By Nadeem Abbas
Saudi Crown Prince diplomacy has gone into overdrive. Mohammed bin Salman (MBS) is in France to participate in the Summit for a New Global Financial Pact and hopes to drum up support for Saudi Arabia’s candidacy to host the Expo 2030 world’s fair. Earlier this month, US Secretary of State Anthony Blinken was in Riyadh trying to re-establish engagement with the Saudis after US President Joe Biden’s not-so-successful visit last year. Meanwhile, the Saudis have continued their engagement with Russia and even Venezuela’s President Nicolas Maduro visited Saudi Arabia and met with the crown prince before Blinken’s visit.
Mohammed bin Salman, who was ostracized by the western world after the killing of Saudi journalist Jamal Khashoggi at the kingdom’s consulate in Istanbul, ostensibly seen at the peak of his political and economic wisdom. The US and Saudi relations were strained when Biden in his denunciation of MBS, suggested during his 2019 election campaign that he would treat Riyadh like “the pariah that they are” if he was elected. Biden was positioning himself against his predecessor Donald Trump’s nonchalant attitude toward human rights violations by the Saudi regime and soon after his election. After election, US announced a visa ban on around 76 Saudi citizens.
Since then the relationship between Riyadh and Washington has struggled to get back on an even keel despite Biden visiting Saudi Arabia in July 2022. During his visit Riyadh refused to accept the US request to reduce oil prices. Meanwhile, Beijing lost no time in filling the void left by the US. The most remarkable aspect of the Chinese outreach was to broker peace deal in April between arch rivals Saudi Arabia and Iran, allowing for the reopening of embassies, resumption of direct flights and restarting of security and trade accords. China’s clout in the Middle East has been growing, as it looks to enhance its presence in the region from where it imports most of its oil. At the same time, the US interest in the region was dwindling. Saudi Arabia, however, is not ready to put all its eggs in one basket.
During Blinken’s visit to Riyadh, Saudi Arabia’s Foreign Minister Prince Faisal bin Farhan made it clear that the Saudis would prefer aid for their civilian nuclear programme to come from the US as there are other powers willing to help Riyadh. The message from Riyadh is clear Saudi Arabia is recalibrating its ties with the US as MBS searches for a new global identity with socio-economic changes.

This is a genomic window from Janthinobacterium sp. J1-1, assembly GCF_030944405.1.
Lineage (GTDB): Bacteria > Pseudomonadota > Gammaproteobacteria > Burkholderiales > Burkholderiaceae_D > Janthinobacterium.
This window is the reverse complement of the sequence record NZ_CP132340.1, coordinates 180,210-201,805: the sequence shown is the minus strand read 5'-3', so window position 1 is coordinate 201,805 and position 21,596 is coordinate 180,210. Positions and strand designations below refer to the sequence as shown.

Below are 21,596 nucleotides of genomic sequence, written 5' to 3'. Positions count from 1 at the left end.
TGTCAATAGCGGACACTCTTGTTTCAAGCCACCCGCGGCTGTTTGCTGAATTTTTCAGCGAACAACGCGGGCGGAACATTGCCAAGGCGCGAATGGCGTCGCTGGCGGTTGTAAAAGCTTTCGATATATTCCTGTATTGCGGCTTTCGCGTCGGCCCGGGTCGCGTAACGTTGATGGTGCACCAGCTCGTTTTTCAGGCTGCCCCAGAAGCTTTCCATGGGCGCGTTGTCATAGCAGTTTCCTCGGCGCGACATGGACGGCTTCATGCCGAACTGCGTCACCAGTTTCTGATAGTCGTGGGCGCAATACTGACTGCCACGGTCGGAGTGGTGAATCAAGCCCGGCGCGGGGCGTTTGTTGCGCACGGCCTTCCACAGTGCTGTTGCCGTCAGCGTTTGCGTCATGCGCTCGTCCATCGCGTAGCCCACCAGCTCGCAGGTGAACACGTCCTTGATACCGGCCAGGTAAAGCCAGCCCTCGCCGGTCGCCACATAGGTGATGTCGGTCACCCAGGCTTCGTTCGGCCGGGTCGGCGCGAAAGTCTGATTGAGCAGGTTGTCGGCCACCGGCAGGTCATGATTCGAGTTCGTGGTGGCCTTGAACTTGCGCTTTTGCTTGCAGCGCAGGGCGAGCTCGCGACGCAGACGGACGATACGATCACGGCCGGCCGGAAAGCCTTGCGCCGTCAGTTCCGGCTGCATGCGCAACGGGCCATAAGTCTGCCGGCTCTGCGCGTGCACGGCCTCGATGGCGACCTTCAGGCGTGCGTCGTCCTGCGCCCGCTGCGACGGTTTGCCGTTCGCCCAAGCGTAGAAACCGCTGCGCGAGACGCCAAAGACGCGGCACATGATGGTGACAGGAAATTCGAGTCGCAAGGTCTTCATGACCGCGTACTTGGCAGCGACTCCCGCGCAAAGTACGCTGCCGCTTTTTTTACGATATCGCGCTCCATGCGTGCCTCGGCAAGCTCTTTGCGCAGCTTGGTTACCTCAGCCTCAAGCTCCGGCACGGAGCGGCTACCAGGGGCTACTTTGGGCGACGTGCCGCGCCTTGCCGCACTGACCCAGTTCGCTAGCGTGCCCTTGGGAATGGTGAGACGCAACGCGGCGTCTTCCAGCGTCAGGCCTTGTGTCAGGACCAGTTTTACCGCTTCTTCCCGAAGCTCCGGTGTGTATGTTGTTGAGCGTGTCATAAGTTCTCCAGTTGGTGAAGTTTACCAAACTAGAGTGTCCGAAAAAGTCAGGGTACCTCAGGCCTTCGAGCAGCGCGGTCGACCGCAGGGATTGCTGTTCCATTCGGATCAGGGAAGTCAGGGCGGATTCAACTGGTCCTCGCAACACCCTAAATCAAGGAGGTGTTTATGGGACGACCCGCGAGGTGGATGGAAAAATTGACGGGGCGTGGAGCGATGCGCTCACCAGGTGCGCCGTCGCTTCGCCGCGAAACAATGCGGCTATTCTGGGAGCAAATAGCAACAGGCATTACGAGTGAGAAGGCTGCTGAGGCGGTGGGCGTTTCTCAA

In this age of global fluidity, Saudi Arab is giving a foreign policy that will allow it to keep its options open. Its ties with India have also seen a strengthening in recent years. The geopolitics of Middle East is in a churn and old assumptions are no longer valid in assessing the changes in the region. Saudi Arabia’s foreign policy transformation is perhaps the most visible manifestation of this churn.
On 10 March, representatives of Iran and Saudi Arabia, who had been meeting secretly for five days in the Chinese capital Beijing, announced a Chinese-sponsored agreement to restore diplomatic relations between the two countries. Tensions between the regional rivals date back more than four decades, persisting at lower levels through an earlier period of détente in the 1990s and then heightening in the past two decades. Riyadh formally severed ties with Tehran seven years ago. An important question is whether and to what extent the Beijing agreement will contribute to resolving, conflicts elsewhere in the Middle East. The competing regional agendas of Riyadh and Tehran have compounded devastating wars in Yemen and Syria, and continue to fuel instability in Lebanon and Iraq. Several Gulf Arab states have long been concerned about direct threats from, or even attacks by, Iranian proxies, as well as alleged Iranian support for dissident movements. Israel, meanwhile, sees Iran’s nuclear program as an existential threat. From its side, Tehran accuses Israel of sabotaging its nuclear program, and Saudi Arabia of backing ethnic opposition groups in Kordestan, Baluchistan and other troubled provinces, along with hostile Iranian diaspora media.
While reducing the intensity of regional competition may help redirect political energy to the core internal conflicts, the prospect of swift solutions remains slim. The Saudi-Iranian agreement provides a roadmap for re-establishing diplomatic ties within two months. Beyond improving bilateral relations, the agreement may also help lessen tensions in the broader Gulf region. Officials in the United Arab Emirates, Kuwait and Oman all lauded the deal as a move toward stability and prosperity that will benefit all sides.
The Saudi-Iranian deal has the potential to lower tensions in Iraq. Baghdad has for some time been trying to bring its two assertive neighbours closer together. Iran is the bigger of the two – its border with Iraq is twice as long as Saudi Arabia’s – and it enjoys close religious, economic and cultural ties with many Iraqis. It has substantial political clout as well: Tehran exploited the chaos following the 2003 U.S. invasion of Iraq to spread its influence, especially among the majority Shiite population and the ruling Islamist parties representing them. What is more, Iran’s Islamic Revolutionary Guard Corps supports a number of armed groups that operate outside the Iraqi state’s full control. These groups have periodically fired rockets at residual U.S. forces in the country, and they may be responsible for attacks on Saudi Arabia in 2019 and 2021. Iran and Saudi Arab ties will help energy-hungry Pakistan to revive its gas pipeline project with Iran as Pakistan could not complete it due to Riyadh pressure and US sanctions.